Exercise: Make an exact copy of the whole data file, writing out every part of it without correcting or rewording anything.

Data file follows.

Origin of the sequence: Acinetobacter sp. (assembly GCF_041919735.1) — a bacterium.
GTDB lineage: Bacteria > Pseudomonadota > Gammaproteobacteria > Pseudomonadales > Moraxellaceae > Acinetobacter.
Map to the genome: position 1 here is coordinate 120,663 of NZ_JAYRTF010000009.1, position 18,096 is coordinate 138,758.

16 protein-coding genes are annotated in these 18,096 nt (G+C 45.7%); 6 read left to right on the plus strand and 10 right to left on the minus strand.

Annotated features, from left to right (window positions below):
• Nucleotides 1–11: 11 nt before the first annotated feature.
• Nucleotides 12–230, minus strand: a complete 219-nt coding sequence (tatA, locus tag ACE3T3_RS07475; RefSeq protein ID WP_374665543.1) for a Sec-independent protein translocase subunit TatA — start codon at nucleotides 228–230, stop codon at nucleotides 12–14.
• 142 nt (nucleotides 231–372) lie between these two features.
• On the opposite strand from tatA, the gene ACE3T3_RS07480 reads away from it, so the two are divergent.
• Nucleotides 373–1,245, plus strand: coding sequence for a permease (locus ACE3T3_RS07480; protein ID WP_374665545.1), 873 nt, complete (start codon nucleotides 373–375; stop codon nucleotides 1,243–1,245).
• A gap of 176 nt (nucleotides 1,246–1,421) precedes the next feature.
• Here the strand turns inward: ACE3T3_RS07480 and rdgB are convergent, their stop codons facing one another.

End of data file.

Origin of the sequence: Acinetobacter sp. (assembly GCF_041919735.1) — a bacterium.
GTDB lineage: Bacteria > Pseudomonadota > Gammaproteobacteria > Pseudomonadales > Moraxellaceae > Acinetobacter.
Map to the genome: position 1 here is coordinate 120,663 of NZ_JAYRTF010000009.1, position 18,096 is coordinate 138,758.

16 protein-coding genes are annotated in these 18,096 nt (G+C 45.7%); 6 read left to right on the plus strand and 10 right to left on the minus strand.

Annotated features, from left to right (window positions below):
• Nucleotides 1–11: 11 nt before the first annotated feature.
• Nucleotides 12–230, minus strand: a complete 219-nt coding sequence (tatA, locus tag ACE3T3_RS07475; RefSeq protein ID WP_374665543.1) for a Sec-independent protein translocase subunit TatA — start codon at nucleotides 228–230, stop codon at nucleotides 12–14.
• 142 nt (nucleotides 231–372) lie between these two features.
• On the opposite strand from tatA, the gene ACE3T3_RS07480 reads away from it, so the two are divergent.
• Nucleotides 373–1,245, plus strand: coding sequence for a permease (locus ACE3T3_RS07480; protein ID WP_374665545.1), 873 nt, complete (start codon nucleotides 373–375; stop codon nucleotides 1,243–1,245).
• A gap of 176 nt (nucleotides 1,246–1,421) precedes the next feature.
• Here the strand turns inward: ACE3T3_RS07480 and rdgB are convergent, their stop codons facing one another.